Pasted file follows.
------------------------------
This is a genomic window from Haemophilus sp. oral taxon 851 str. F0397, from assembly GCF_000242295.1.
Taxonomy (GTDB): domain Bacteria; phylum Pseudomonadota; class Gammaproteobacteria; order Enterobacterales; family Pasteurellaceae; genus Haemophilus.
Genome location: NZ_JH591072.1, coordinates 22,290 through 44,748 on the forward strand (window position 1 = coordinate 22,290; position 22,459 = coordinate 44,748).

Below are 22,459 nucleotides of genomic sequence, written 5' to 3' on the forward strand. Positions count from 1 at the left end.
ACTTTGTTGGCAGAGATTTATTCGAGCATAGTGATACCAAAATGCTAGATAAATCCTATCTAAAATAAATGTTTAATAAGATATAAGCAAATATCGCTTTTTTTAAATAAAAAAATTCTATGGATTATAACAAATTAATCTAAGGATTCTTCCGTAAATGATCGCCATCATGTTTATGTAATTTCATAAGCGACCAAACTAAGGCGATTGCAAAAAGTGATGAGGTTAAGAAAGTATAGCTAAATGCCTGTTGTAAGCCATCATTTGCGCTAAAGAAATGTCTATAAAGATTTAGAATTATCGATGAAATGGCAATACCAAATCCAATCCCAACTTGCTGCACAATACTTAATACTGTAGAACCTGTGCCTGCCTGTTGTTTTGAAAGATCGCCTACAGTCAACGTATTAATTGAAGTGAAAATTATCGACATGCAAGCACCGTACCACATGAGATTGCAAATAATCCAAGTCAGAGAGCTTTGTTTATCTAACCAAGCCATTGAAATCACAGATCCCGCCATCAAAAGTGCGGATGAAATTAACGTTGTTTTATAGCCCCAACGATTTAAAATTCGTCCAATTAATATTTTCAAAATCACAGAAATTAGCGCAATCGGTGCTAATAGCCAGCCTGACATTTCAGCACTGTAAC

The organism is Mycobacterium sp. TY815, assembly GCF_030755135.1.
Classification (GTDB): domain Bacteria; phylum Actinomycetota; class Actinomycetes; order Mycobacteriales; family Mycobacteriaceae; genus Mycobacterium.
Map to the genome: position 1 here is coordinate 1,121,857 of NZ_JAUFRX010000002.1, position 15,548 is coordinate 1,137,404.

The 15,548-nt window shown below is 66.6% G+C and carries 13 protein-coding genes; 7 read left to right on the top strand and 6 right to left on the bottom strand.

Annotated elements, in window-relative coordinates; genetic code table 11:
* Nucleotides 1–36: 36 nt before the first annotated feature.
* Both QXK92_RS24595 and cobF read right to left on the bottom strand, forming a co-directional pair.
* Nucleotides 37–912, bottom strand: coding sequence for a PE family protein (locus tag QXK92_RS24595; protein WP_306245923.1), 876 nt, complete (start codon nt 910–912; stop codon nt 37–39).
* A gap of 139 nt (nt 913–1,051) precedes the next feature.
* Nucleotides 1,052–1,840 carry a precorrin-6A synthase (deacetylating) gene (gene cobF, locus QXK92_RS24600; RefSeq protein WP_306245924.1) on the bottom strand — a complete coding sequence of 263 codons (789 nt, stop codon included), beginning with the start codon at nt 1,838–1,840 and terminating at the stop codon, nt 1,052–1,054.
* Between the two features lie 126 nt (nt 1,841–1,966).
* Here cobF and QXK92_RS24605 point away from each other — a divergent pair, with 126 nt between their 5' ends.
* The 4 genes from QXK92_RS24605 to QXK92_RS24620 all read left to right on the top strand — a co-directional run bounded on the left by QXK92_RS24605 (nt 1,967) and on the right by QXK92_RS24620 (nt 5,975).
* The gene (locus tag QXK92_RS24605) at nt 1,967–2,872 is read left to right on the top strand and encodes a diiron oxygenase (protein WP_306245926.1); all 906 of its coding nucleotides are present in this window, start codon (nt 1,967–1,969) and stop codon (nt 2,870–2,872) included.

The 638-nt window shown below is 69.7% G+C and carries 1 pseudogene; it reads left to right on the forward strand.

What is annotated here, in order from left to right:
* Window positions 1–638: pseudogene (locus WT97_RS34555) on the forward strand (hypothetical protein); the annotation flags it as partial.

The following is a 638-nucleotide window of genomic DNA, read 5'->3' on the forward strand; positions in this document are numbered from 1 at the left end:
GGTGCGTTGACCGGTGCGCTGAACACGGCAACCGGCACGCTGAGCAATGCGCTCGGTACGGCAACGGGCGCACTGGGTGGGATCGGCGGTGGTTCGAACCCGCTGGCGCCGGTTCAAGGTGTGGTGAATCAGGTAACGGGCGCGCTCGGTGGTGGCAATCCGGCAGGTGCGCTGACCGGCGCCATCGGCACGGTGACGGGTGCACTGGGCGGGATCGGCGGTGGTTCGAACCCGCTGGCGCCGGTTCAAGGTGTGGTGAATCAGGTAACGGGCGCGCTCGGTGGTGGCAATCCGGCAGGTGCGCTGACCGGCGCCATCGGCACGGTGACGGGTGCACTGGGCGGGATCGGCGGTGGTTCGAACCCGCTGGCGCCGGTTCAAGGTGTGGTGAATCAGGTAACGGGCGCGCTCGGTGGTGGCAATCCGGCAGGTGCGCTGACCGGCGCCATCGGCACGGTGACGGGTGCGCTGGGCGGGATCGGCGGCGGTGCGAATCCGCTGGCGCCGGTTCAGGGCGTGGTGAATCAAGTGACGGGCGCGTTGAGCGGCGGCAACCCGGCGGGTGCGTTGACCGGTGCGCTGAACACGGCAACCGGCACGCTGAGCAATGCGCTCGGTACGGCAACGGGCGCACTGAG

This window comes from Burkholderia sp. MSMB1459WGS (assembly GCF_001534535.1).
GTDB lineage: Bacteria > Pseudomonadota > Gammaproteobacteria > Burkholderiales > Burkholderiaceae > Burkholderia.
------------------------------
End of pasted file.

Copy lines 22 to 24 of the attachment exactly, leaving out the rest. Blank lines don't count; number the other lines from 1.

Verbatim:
* Window positions 1–638: pseudogene (locus WT97_RS34555) on the forward strand (hypothetical protein); the annotation flags it as partial.

The following is a 638-nucleotide window of genomic DNA, read 5'->3' on the forward strand; positions in this document are numbered from 1 at the left end:
GGTGCGTTGACCGGTGCGCTGAACACGGCAACCGGCACGCTGAGCAATGCGCTCGGTACGGCAACGGGCGCACTGGGTGGGATCGGCGGTGGTTCGAACCCGCTGGCGCCGGTTCAAGGTGTGGTGAATCAGGTAACGGGCGCGCTCGGTGGTGGCAATCCGGCAGGTGCGCTGACCGGCGCCATCGGCACGGTGACGGGTGCACTGGGCGGGATCGGCGGTGGTTCGAACCCGCTGGCGCCGGTTCAAGGTGTGGTGAATCAGGTAACGGGCGCGCTCGGTGGTGGCAATCCGGCAGGTGCGCTGACCGGCGCCATCGGCACGGTGACGGGTGCACTGGGCGGGATCGGCGGTGGTTCGAACCCGCTGGCGCCGGTTCAAGGTGTGGTGAATCAGGTAACGGGCGCGCTCGGTGGTGGCAATCCGGCAGGTGCGCTGACCGGCGCCATCGGCACGGTGACGGGTGCGCTGGGCGGGATCGGCGGCGGTGCGAATCCGCTGGCGCCGGTTCAGGGCGTGGTGAATCAAGTGACGGGCGCGTTGAGCGGCGGCAACCCGGCGGGTGCGTTGACCGGTGCGCTGAACACGGCAACCGGCACGCTGAGCAATGCGCTCGGTACGGCAACGGGCGCACTGAG